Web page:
Academic decisions do not require hearings, see Board of Curators, supra; Mahavongsanan, supra; Gaspar, supra, although the student must at least be advised of his or her deficiencies, see Gaspar, supra, 513 F.2d at 851. (In Board of Curators, the Court did not decide whether the student had to be warned but the fact that she was was important for the majority, 435 U.S. at 85, 98 S. Ct. 948, and Justice Powell, 435 U.S. at 93, 98 S. Ct. at 956 (concurring opinion)).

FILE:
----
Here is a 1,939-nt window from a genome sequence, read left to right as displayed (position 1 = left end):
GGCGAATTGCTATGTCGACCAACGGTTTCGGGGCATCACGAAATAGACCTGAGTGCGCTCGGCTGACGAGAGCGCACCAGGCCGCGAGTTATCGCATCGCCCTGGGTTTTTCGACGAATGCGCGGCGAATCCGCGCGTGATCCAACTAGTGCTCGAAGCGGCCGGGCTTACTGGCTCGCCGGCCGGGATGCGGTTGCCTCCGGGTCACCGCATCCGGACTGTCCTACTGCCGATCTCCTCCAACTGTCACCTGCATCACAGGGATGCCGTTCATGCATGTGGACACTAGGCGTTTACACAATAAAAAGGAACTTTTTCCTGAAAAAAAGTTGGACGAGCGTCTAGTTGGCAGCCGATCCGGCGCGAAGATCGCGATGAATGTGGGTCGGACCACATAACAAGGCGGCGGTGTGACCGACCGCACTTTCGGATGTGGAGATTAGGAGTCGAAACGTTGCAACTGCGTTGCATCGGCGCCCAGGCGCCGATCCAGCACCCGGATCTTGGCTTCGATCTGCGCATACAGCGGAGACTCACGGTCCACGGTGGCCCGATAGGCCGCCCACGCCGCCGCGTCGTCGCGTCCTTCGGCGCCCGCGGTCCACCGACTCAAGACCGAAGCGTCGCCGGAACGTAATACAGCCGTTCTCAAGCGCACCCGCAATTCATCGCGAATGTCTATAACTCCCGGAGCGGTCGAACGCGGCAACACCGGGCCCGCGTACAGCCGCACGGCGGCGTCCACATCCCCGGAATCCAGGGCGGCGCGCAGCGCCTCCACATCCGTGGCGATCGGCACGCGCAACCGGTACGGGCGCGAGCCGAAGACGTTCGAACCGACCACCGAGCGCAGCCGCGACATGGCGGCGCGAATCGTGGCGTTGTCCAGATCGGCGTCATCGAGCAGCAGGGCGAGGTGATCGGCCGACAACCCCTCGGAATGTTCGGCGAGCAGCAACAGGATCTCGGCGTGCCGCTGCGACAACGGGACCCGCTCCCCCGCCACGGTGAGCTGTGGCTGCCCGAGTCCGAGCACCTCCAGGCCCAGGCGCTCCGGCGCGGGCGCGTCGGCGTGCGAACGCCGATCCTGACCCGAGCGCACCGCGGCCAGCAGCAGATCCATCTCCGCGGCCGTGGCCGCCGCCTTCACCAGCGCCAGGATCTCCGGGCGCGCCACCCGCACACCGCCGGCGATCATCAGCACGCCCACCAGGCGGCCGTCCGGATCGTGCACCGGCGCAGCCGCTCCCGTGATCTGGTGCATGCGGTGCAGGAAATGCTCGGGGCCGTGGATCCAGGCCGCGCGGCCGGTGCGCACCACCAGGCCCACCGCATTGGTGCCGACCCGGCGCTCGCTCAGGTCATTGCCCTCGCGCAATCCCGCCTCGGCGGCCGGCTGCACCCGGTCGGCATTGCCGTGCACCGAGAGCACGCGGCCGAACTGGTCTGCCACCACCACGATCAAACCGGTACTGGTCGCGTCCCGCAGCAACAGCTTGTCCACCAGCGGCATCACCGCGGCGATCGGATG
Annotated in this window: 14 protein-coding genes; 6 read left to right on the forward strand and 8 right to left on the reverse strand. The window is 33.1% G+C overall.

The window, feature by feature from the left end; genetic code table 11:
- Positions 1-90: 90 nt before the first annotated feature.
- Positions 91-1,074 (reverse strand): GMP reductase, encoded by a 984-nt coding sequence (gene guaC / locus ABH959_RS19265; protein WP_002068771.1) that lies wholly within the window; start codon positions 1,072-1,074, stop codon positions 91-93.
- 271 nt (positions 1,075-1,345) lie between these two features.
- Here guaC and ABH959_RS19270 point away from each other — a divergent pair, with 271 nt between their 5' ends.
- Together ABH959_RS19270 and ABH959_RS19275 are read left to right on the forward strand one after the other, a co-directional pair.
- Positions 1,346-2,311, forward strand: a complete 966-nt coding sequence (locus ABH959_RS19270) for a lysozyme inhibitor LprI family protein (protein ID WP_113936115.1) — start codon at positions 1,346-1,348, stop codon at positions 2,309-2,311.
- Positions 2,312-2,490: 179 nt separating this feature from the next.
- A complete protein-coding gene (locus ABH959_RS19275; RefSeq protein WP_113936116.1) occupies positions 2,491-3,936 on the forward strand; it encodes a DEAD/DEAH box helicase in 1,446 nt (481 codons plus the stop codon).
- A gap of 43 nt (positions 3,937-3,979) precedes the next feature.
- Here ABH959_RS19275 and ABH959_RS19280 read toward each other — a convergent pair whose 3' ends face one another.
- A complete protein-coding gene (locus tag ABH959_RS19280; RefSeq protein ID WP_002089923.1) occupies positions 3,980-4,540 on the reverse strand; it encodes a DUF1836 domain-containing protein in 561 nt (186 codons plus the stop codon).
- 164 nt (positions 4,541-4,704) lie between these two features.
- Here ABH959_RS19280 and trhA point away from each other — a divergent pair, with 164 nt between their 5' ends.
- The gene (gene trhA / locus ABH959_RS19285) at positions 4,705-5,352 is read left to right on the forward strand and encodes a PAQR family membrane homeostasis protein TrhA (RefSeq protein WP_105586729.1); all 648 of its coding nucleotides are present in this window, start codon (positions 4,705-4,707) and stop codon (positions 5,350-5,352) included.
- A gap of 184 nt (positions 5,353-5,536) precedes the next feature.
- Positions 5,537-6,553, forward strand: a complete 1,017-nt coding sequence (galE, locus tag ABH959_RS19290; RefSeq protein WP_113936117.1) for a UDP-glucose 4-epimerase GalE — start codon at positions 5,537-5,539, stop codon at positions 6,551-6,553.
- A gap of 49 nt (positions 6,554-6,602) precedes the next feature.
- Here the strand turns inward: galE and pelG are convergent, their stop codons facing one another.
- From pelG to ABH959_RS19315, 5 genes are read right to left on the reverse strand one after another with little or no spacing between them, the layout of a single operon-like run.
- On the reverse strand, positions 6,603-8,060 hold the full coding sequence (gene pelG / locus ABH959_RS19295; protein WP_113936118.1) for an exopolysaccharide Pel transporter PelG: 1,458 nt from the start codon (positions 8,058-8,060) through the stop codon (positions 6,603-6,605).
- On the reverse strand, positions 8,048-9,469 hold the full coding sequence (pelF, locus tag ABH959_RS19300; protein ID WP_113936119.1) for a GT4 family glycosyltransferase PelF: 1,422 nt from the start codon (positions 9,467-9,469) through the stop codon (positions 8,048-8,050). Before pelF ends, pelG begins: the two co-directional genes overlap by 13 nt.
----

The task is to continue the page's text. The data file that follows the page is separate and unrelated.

Michigan law is scant. Two cases have been cited dealing with students failing medical school examinations. The Michigan Supreme Court, in a brief opinion, rejected one student's claims that the school's refusal to graduate him despite his failing the national board examinations deprived him of a contractual right and his claim that the school had unlawfully delegated its duties to the national board of examiners. See In re Johnston, 365 Mich. 509, 114 N.W.2d 255 (1962). The Michigan Court of Appeals considered whether the refusal to pass a Wayne State University medical student from the second to the third year was arbitrary and capricious. See Maitland v. Wayne State University, 76 Mich.App. 631, 257 N.W.2d 195 (1977). The court said its review was limited to determining if the evidence supported the trial court's decision that the school acted arbitrarily and unreasonably. During the examination, the wrong part of the exam was passed out to some of the students (although not to plaintiff). Plaintiff's score fell below the passing mark. The school decided plaintiff could not retake the examination. Plaintiff filed suit; the district court ordered the school to let plaintiff retake the second part of the exam (the part where the mixup occurred). The result was sealed, to be opened only in the event the court found the school acted arbitrarily and unreasonably. The district court held the school had so acted because it failed to consider the effect of distributing the wrong part of the test on the pass/fail point and had allowed others with lower marks than plaintiff's to retake the exam, some without an appeal. The district court then opened the sealed result of the retake exam and finding it to be above the passing score set by the school, ordered the school to place the plaintiff back on its student rolls. The court of appeals held that the evidence supported the district court's findings. It affirmed the trial court's disposition since the student was already progressing in his third year, but said the preferred remedy would be to remand to the school for a determination of whether the student was qualified to pass to the next year. This court has not found any other Michigan cases dealing with either educational institutions or professional associations. But the Michigan Court of Appeals, which noted the issue was one of first impression, indicated it would follow the general trend discussed above. This court concludes that Michigan would *559 defer to the judgment of a professional association concerning an applicant's competence provided the decision is not based on arbitrary, capricious, or discriminatory grounds.